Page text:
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Why is India called socialist country

Why is India called socialist country?

India is a socialist country because its Constitution declares it as a socialist country in the Preamble. This and the word secularism were introduced into the preamble during the National Emergency from 1975 to 1977. This was done  by the government without the consent of the opposition.

Resources in India were all owned by the government until 1991. Then liberalization reforms were brought in and private citizens were allowed to conduct business alongside PSUs. However the major PSUs have not been privatized like Coal Indiaa and the railways. So all though we have aspects of a market economy we also have socialistic characteristics.

1.License Raj:The license raj was a series of red tape that made it literally impossible to run businesses in India from 1947-1990. All of the industries were nationalized [like in communist nations] and only the government could control the means of production. People could not start their own companies because you needed 80 or so licenses to start one, and even then, the government would determine the method of production/how much to produce. This is socialism.

2.Low Economic Freedom:India ranks very low on the world economic freedom index, and the Ease of Doing Business list 123th and 130th respectively. Countries that are capitalist are ranked higher on these indices. Population, Facts, GDP, Corruption, Business, Trade, FDI [World Economic Freedom] andEase of doing business: India improves ranking, Singapore tops the list, says World Bank – The Economic Times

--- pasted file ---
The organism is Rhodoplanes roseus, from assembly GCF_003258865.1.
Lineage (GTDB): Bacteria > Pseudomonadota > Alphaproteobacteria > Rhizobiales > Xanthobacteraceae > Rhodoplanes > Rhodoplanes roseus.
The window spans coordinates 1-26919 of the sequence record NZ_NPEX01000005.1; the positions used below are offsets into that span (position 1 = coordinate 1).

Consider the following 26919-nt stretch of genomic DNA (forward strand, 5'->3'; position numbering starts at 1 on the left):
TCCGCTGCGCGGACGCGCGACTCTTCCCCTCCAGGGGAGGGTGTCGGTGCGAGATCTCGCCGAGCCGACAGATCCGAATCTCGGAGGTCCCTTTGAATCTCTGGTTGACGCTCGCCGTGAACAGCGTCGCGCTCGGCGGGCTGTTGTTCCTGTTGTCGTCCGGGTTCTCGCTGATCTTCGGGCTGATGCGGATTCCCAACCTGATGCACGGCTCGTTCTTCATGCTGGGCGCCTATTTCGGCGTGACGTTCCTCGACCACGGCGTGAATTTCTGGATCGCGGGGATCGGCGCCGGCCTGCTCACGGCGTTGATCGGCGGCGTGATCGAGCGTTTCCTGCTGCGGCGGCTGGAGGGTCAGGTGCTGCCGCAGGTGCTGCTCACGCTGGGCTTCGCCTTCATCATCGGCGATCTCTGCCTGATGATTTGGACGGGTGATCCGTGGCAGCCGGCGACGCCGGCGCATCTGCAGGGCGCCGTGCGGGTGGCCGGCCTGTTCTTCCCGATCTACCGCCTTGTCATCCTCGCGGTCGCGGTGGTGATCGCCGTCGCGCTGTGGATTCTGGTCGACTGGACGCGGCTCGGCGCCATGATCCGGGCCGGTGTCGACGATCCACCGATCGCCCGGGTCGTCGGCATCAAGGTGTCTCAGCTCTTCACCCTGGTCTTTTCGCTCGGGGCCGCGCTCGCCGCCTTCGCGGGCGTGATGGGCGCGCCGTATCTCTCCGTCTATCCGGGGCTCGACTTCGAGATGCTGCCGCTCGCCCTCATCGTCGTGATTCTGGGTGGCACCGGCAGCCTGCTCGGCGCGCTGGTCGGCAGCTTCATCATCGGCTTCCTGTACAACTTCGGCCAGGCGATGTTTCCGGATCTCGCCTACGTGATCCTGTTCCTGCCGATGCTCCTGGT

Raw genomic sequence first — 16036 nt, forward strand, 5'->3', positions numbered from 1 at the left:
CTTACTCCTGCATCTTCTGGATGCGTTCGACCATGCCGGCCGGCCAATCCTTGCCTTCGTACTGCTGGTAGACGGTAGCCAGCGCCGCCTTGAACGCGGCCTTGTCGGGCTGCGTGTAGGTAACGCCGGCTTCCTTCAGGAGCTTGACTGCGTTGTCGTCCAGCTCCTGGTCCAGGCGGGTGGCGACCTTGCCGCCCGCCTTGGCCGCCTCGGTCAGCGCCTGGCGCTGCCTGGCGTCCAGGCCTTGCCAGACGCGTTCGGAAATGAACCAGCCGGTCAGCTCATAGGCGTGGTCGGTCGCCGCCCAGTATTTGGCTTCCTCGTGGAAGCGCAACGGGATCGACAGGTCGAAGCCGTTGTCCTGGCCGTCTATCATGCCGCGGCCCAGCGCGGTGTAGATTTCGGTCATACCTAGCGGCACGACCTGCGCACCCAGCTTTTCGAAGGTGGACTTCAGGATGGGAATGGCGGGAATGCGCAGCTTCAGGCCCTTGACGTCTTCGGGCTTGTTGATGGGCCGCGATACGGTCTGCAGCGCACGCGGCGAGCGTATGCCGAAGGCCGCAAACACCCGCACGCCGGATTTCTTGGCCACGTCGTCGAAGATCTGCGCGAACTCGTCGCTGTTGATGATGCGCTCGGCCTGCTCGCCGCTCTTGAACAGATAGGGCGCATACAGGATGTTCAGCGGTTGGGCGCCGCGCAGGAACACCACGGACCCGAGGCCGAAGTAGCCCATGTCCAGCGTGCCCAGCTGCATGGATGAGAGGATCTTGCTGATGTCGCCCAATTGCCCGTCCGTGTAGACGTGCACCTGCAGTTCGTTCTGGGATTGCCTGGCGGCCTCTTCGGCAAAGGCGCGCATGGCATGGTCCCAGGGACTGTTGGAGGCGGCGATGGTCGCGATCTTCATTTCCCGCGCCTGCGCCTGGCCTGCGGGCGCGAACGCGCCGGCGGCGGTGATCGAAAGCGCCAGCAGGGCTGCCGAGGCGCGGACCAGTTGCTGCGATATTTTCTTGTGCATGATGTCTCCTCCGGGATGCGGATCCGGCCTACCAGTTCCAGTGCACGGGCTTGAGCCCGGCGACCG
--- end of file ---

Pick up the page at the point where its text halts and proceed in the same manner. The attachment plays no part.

3.Bureaucracy:India has a lot of red tape and unnecessary bureaucracy. India ranks 2nd last in the housing contracts rankings. A lot of government intervention takes place in business.

So, India was not “bound” to be a socialist but was working as a socialist up till the emergency when the constitution was amended and this was added to the constitution the two words that most of today’s politicians fear the most  Socialism and Secularism.

I disagree with one of the answers which said it was done against the will of the opposition and it was done in a manner which was against the essence or ethos of Constitution (though true but not entirely). After the end of emergency  when fresh elections were called, and the Janta Party sweapt the polls , they nullified every single legislation or constitutional amendment brought in during emergency. So, if they wanted to remove those two , they would have , they didn’t  means they were OK with the scenario.

Current Context

In current Context rather after early 90’s Liberalization by PVR’s govt ,it is hardly a socialist but undeniably  running a socialist agenda (providing subsidies against will of WTO,  Loan waivers etc etc). Is it relevant to have the word Socialism in our constitution considering the current framework, I am not sure but yes I do believe it isn’t hampering our state of policy making. No country can survive (according to me) on a purely Capitalist or a purely Socialist framework so adding socialism or not isn’t gonna make a difference.

How does Kautilya’s Arthashastra compare to the modern canon of economics and political science and its relevance?

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